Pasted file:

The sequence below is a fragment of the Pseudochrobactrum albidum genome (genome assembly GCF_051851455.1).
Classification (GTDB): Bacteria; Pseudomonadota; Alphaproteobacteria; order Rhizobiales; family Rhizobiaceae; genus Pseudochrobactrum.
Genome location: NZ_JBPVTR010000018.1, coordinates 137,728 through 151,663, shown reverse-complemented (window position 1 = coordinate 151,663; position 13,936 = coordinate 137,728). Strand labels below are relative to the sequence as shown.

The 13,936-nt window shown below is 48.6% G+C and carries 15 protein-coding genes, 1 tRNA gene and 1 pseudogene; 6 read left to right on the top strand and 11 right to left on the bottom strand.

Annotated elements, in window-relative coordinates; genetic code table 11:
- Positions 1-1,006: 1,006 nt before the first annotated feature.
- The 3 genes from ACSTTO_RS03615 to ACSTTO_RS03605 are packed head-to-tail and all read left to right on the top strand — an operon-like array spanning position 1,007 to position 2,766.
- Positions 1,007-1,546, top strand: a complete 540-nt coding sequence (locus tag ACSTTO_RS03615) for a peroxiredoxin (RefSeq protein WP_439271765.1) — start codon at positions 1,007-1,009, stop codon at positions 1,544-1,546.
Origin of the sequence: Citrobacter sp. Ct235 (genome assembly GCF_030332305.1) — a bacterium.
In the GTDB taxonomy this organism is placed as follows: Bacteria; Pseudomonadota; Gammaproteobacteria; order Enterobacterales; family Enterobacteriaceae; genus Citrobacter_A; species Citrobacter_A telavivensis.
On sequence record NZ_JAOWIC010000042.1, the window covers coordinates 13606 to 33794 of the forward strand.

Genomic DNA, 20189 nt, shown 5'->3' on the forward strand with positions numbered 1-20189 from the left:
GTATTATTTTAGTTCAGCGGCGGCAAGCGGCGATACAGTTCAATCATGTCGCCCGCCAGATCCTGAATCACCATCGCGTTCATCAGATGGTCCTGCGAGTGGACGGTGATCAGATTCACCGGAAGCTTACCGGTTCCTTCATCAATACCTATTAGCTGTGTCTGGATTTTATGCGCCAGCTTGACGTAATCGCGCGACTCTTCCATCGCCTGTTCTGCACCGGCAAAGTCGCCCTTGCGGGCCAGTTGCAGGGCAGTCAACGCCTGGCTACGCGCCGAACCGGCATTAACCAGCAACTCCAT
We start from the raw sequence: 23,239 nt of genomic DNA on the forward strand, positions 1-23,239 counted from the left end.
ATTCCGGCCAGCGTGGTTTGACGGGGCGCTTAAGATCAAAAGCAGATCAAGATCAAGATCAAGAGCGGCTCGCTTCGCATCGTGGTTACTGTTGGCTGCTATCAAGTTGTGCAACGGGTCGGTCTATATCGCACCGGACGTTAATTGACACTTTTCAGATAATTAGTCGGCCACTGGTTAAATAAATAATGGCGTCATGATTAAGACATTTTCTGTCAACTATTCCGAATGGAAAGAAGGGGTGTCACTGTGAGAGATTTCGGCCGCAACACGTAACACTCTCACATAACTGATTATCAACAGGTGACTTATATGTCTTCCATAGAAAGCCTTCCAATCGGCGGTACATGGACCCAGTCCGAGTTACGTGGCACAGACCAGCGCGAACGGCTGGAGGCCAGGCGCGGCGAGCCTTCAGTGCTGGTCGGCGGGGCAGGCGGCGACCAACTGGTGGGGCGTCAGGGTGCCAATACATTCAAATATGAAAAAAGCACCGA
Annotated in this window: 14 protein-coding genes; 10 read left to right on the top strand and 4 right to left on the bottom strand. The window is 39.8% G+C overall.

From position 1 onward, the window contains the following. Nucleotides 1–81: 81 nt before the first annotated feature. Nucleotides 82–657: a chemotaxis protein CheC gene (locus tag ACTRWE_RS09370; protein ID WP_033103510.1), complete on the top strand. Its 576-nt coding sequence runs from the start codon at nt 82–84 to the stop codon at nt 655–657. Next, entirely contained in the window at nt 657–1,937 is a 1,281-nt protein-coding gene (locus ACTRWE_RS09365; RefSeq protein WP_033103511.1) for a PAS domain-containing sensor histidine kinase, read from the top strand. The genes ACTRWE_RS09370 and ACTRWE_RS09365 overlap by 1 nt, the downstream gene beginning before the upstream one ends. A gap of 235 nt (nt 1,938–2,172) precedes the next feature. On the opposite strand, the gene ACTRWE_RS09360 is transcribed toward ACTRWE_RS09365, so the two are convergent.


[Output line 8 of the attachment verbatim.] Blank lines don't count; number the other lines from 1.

- Positions 1,007-1,546, top strand: a complete 540-nt coding sequence (locus tag ACSTTO_RS03615) for a peroxiredoxin (RefSeq protein WP_439271765.1) — start codon at positions 1,007-1,009, stop codon at positions 1,544-1,546.